FORT WORTH, Texas — Landry Jones and Oklahoma treated their regular-season finale like a championship game — and finished wearing caps and T-shirts declaring the 12th-ranked Sooners the Big 12 champions.
They then had to wait to see if they would have to share their eighth Big 12 title, or win it outright.
“Technically, we’re not sharing anything with anybody right now,” Sooners defensive end R.J. Washington said. “Right now, we’re the only Big 12 champions. We’ll see what happens later. Sharing it or not sharing it, winning the conference championship is great.”
With their 24-17 victory Saturday, after TCU’s fourth-down pass to the goal line in the final minute was knocked down incomplete, the Sooners (10-2, 8-1 Big 12) clinched at least a share of their Big 12 title — and likely a BCS berth no matter what happens.
“In the end, it’s just great to be in this position and to be a winner again,” coach Bob Stoops said. “For these guys, Big 12 champs, or co-champs, they’re recognized as champions.”
Jones threw for 244 yards and two touchdowns as the Sooners won their eighth consecutive Big 12 game since a late-September loss to Kansas State.
The Wildcats played their regular-season finale at home Saturday night against No. 23 Texas. Oklahoma would have the outright title and guaranteed BCS spot if the seventh-ranked Wildcats lose.
The Sooners, whose only other loss was to No. 1 Notre Dame, are in good shape for the final at-large BCS berth if K-State wins. Kent State’s double-overtime loss to Northern Illinois in the MAC championship game likely ended any chance for that league to get in the Bowl Championship Series.
TCU (7-5, 4-5), the two-time BCS buster in its first Big 12 season, lost all four of its conference games at home despite winning four on the road.
“We had a chance to win the game, simple as that,” coach Gary Patterson said. “We gave up an easy touchdown when a couple of freshmen blew an assignment.”
The Frogs were still within a touchdown when Oklahoma’s Mike Hunnicut missed a 42-yard field goal attempt for with just under 3 minutes left.
After the Sooners won their last two games by scoring in the final minute — to win at West Virginia and with 4 seconds left to force overtime and beat Oklahoma State — they depended upon their defense this time.
Frogs freshman quarterback Trevone Boykin, who finished with 231 yards passing, threw a 35-yarder to Cam White to the Oklahoma 12. On third-and-10 from there, Boykin got in the end zone on a keeper, but the play was called back because of a holding call — an obvious penalty that cleared the way for the score.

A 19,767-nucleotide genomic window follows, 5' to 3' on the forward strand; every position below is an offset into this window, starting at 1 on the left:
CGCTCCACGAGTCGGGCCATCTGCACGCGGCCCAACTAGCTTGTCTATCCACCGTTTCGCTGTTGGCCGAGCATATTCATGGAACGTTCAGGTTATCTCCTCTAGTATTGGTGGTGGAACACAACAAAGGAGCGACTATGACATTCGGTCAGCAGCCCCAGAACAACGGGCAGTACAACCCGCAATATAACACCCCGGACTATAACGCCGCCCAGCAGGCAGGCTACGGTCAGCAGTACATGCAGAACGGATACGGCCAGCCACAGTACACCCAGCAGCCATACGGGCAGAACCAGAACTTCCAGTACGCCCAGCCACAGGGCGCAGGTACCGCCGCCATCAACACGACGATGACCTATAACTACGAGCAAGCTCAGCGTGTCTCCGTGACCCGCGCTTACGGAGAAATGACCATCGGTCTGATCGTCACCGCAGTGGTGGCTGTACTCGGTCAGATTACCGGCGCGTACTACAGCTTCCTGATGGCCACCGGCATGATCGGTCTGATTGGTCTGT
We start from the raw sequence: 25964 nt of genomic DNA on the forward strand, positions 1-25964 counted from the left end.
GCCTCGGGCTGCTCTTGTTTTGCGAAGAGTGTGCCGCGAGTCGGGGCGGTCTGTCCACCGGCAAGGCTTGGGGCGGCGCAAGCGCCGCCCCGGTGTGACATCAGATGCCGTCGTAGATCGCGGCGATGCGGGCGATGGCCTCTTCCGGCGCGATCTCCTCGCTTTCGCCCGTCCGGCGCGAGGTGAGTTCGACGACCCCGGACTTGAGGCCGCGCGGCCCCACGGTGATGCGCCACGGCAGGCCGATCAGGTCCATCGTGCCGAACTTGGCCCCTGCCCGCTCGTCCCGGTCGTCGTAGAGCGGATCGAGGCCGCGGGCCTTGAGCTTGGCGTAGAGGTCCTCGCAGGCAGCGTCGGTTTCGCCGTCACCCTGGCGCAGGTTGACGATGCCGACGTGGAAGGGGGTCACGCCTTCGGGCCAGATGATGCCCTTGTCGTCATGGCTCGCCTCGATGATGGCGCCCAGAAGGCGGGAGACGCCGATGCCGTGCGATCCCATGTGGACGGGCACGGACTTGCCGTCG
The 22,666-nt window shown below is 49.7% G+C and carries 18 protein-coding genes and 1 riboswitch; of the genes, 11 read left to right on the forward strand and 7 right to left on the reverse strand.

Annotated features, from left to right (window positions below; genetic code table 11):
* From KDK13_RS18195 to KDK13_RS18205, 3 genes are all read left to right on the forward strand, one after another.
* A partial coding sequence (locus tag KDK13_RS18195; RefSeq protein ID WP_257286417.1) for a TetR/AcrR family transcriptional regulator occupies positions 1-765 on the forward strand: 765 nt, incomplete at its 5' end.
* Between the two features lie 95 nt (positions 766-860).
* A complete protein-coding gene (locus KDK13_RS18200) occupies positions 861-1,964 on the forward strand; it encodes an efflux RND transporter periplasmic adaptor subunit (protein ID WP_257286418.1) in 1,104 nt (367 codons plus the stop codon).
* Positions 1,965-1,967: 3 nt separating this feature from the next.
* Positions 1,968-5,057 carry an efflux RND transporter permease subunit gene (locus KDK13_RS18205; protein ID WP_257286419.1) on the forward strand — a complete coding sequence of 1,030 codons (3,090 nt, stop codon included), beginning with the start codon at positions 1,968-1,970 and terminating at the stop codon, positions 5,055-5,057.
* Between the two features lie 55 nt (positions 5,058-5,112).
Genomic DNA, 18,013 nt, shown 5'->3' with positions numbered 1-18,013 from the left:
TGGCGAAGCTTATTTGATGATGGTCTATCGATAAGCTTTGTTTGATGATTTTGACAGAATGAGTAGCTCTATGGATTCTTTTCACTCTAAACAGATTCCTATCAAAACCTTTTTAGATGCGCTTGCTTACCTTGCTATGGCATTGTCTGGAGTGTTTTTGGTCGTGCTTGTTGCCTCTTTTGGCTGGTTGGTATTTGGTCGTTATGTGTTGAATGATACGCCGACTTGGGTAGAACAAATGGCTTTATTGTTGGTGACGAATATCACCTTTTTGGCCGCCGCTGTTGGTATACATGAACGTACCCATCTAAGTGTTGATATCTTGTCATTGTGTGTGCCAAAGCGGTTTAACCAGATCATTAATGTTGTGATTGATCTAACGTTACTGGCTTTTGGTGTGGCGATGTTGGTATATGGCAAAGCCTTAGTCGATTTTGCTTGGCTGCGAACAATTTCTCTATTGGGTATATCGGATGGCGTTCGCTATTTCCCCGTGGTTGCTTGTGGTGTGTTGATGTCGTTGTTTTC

After hitting Josh Boyce for 7 yards, the Frogs had fourth-and-13 from the 15 in the final minute when Boykin threw toward Boyce again. But he couldn’t make the play between two defenders.
“We like to make them interesting around this place,” Jones said. “Unfortunately we didn’t finish it the way we wanted to offensively, but the defense did.”
The Horned Frogs’ four-game home losing streak is their longest since five in a row from November 1996 to November 1997. Before this year, they hadn’t lost consecutive home games in the same season since 1998.
Oklahoma has won the Big 12 in every even-numbered year since Bob Stoops became coach in 1999. The Sooners, who also won a conference title in 2007, have been to eight BCS games in that span.
Just a minute into the second half, Williams took a handoff, shot through a gap on the left side of the line and sprinted undeterred to the end zone for a 21-7 lead.
Jones, coming in off the first consecutive 500-yard passing games by a Sooners quarterback, completed 22 of 40 passes. Williams had his fourth 100-yard rushing game of the season, with 18 carries for 115 yards.
After a 75-yard Oklahoma punt, the Frogs had their second one-play scoring drive of the game. Brandon Carter caught a pass behind the Sooners secondary and raced 80 yards for a touchdown.
Boykin fumbled later in the third quarter when he was sacked by Washington, a play that was initially ruled an incomplete pass until overturned on replay. That led to Hunnicut’s 34-yard field goal.
Jaden Oberkrom kicked a 47-yard field goal for TCU with 7 minutes left, which came after the Frogs had lined up to go for it on fourth-and-4 from the 25 before a false start penalty.
Oberkrom was just wide right on a 32-yard attempt earlier in the fourth quarter, though the freshman kicker held his hands out in disbelief and replays showed the ball might have been inside the upright.
Oklahoma had a 14-7 lead at halftime after overcoming an interception by Jones that immediately led to a TCU touchdown, then a personal foul penalty that set up a third-and-23 play.
Sam Carter’s interception and 42-yard return set TCU up at the 6. Boykin ran for a score on the next play for a 7-7 tie.
When Oklahoma got the ball back, Jones quickly completed five consecutive passes to the TCU 22. On the same play Kenny Stills dropped a pass near the goal-line, 303-pound lineman Tyrus Thompson was called for a personal foul after twice punching the helmet of Stansly Maponga while on top of the defensive end.
That made it third-and-23 from the 24, but Jalen Saunders caught a TD pass with Sam Carter defending him.
“I didn’t do my job. I felt I should have made a play right there,” Carter said. “You never know what could have happened.”